All names to be indexed must be identified as grantor, grantee, trustee, or beneficiary. There must be indication as to which names are the grantors and grantees. All deeds require a grantor’s current business or residence address in the left-hand margin of the first page of the document. All deeds of trust must include the full residence or business address of the trustee or trustees, including the street address and zip code.
All documents to be recorded or docketed must be an original or first-generation printed form, or legible copy thereof. All signatures must be original, signed in black or blue ink. Names must be typed or printed under the signature. All signatures must be notarized. Court certified copies are acceptable with the appropriate clerk signature and seal. See Va. Code Ann. §§ 8.01-389, 17.1-227, 55.1-600, 55.1-606, 55.1-651, 55.1-652.
Notarized documents must include a notarial statement of acknowledgment, the date and the location of the notarial act, the expiration of the notary’s commission, the notary’s signature, a photographically reproducible notary seal/ stamp and if applicable by the state, the notary’s registration number. See Va. Code Ann. §§ 55.1-612, 47.1-2, 47.1-16.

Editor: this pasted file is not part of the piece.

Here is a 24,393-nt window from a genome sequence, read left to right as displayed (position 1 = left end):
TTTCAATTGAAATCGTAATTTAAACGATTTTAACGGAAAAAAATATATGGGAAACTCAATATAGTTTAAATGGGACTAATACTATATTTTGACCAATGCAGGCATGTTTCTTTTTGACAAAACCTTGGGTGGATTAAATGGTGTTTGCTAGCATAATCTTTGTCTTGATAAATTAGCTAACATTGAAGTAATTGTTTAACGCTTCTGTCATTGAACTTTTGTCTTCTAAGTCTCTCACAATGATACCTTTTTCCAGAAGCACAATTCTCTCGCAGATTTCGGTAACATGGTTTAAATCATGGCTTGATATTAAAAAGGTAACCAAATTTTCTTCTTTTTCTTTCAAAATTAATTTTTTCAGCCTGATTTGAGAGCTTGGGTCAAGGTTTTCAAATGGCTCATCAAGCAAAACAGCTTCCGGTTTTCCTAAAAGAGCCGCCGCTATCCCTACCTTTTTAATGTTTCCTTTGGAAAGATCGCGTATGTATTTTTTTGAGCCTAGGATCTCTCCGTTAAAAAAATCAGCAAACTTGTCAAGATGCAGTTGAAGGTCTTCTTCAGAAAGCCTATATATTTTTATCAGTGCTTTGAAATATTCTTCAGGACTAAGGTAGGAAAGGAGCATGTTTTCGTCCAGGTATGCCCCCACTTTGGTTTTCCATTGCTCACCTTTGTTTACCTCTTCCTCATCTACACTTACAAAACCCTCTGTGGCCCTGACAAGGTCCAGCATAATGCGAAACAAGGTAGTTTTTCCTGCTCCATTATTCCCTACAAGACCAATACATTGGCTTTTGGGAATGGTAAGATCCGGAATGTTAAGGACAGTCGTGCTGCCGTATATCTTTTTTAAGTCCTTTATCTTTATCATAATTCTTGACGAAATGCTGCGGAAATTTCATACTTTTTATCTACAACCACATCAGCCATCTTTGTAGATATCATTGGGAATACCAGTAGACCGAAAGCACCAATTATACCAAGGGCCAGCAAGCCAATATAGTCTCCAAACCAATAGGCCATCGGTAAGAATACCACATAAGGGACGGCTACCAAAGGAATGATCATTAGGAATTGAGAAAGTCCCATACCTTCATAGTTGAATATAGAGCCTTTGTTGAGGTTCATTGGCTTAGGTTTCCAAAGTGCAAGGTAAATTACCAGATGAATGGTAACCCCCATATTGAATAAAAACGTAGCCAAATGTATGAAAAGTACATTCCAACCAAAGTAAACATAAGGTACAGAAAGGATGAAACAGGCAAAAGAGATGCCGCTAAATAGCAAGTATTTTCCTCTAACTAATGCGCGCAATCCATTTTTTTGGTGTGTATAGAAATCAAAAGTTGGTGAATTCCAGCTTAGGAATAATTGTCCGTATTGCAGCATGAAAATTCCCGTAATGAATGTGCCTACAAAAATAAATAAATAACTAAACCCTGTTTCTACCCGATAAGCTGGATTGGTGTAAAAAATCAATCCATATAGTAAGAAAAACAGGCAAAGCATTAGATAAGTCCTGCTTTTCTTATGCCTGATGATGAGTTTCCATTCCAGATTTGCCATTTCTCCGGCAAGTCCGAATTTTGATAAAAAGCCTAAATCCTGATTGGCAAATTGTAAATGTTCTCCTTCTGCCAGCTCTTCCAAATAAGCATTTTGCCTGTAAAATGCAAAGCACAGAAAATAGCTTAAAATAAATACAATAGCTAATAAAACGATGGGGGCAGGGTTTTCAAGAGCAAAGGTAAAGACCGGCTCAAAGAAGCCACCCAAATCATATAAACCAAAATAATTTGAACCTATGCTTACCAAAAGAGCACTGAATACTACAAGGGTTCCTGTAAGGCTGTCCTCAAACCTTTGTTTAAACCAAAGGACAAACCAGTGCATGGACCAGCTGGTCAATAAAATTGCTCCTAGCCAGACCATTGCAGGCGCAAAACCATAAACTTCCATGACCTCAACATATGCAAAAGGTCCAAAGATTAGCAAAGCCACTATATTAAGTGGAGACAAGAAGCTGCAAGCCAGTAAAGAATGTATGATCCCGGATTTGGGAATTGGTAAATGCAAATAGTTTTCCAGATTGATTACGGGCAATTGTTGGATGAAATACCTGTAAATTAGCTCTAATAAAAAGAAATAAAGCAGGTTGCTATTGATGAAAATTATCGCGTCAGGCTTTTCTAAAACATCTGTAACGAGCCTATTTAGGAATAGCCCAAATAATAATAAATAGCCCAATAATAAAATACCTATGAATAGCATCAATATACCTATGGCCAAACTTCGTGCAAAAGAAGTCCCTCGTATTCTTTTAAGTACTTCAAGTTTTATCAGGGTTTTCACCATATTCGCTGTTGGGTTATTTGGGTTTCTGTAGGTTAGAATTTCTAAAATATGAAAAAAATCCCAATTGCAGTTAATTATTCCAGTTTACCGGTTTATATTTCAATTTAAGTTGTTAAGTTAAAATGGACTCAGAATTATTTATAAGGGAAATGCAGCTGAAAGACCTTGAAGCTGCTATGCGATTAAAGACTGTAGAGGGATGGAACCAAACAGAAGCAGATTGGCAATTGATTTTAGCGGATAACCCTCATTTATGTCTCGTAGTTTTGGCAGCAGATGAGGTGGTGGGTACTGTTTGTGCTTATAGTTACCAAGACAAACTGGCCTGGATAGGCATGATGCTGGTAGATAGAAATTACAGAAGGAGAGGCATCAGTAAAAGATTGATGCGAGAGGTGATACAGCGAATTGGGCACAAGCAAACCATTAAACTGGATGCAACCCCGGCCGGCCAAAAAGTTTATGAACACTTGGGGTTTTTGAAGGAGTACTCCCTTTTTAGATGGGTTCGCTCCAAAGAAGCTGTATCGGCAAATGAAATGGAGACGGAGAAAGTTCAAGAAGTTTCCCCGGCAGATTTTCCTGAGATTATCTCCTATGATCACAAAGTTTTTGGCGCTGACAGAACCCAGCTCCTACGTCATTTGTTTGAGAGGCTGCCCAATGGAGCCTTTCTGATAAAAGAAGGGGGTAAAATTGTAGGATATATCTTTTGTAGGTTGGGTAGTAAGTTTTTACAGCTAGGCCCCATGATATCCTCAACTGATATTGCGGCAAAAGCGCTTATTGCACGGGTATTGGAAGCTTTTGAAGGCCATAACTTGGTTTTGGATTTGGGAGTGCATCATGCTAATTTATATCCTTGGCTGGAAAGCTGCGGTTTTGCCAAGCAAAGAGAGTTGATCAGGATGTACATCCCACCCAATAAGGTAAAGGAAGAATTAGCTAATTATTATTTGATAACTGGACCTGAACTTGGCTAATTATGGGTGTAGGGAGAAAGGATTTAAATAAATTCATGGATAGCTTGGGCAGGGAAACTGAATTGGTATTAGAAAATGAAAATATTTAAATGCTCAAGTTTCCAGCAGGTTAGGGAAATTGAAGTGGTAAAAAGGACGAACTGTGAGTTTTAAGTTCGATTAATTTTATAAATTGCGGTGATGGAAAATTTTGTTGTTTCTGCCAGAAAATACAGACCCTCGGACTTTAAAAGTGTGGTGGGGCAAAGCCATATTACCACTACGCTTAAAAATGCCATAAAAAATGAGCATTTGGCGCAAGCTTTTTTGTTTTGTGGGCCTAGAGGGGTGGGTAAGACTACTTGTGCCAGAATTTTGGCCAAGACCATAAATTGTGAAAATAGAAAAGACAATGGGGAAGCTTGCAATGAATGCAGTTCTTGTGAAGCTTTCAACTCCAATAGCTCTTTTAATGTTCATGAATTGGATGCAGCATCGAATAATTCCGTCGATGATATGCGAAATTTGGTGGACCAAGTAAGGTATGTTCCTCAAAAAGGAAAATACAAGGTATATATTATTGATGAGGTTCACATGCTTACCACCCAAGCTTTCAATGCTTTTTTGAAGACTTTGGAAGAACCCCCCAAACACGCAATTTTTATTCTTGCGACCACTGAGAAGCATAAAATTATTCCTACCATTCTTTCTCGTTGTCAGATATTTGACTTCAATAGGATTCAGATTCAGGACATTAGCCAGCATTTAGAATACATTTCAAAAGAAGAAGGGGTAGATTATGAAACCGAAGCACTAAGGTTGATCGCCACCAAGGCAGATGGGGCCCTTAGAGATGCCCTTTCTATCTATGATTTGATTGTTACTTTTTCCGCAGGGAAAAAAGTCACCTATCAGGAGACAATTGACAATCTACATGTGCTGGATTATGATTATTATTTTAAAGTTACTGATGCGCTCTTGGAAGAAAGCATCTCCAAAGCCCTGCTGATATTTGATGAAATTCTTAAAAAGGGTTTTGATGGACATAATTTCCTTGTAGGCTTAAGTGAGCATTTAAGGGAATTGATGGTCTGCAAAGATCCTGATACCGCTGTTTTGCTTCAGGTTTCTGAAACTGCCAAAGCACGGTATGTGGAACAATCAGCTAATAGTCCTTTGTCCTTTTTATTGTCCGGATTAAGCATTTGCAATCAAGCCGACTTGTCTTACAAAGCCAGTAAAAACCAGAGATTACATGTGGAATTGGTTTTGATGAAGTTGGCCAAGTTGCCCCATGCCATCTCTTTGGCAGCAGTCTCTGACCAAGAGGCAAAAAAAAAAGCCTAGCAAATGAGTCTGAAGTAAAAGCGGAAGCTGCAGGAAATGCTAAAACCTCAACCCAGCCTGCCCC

A deed must state the jurisdiction where the property is located and be recorded in that jurisdiction. A land description (also known as a “legal description”) consists of the written words which delineate a specific piece of real property. In the written transfer of real property, it is universally required that the instrument of conveyance include a written description of the property by metes and bounds or lot and block. In addition, a tax map number or PIN is required on all deeds or other instruments conveying or relating to an interest in real property. See Va. Code Ann. § 17.1-252.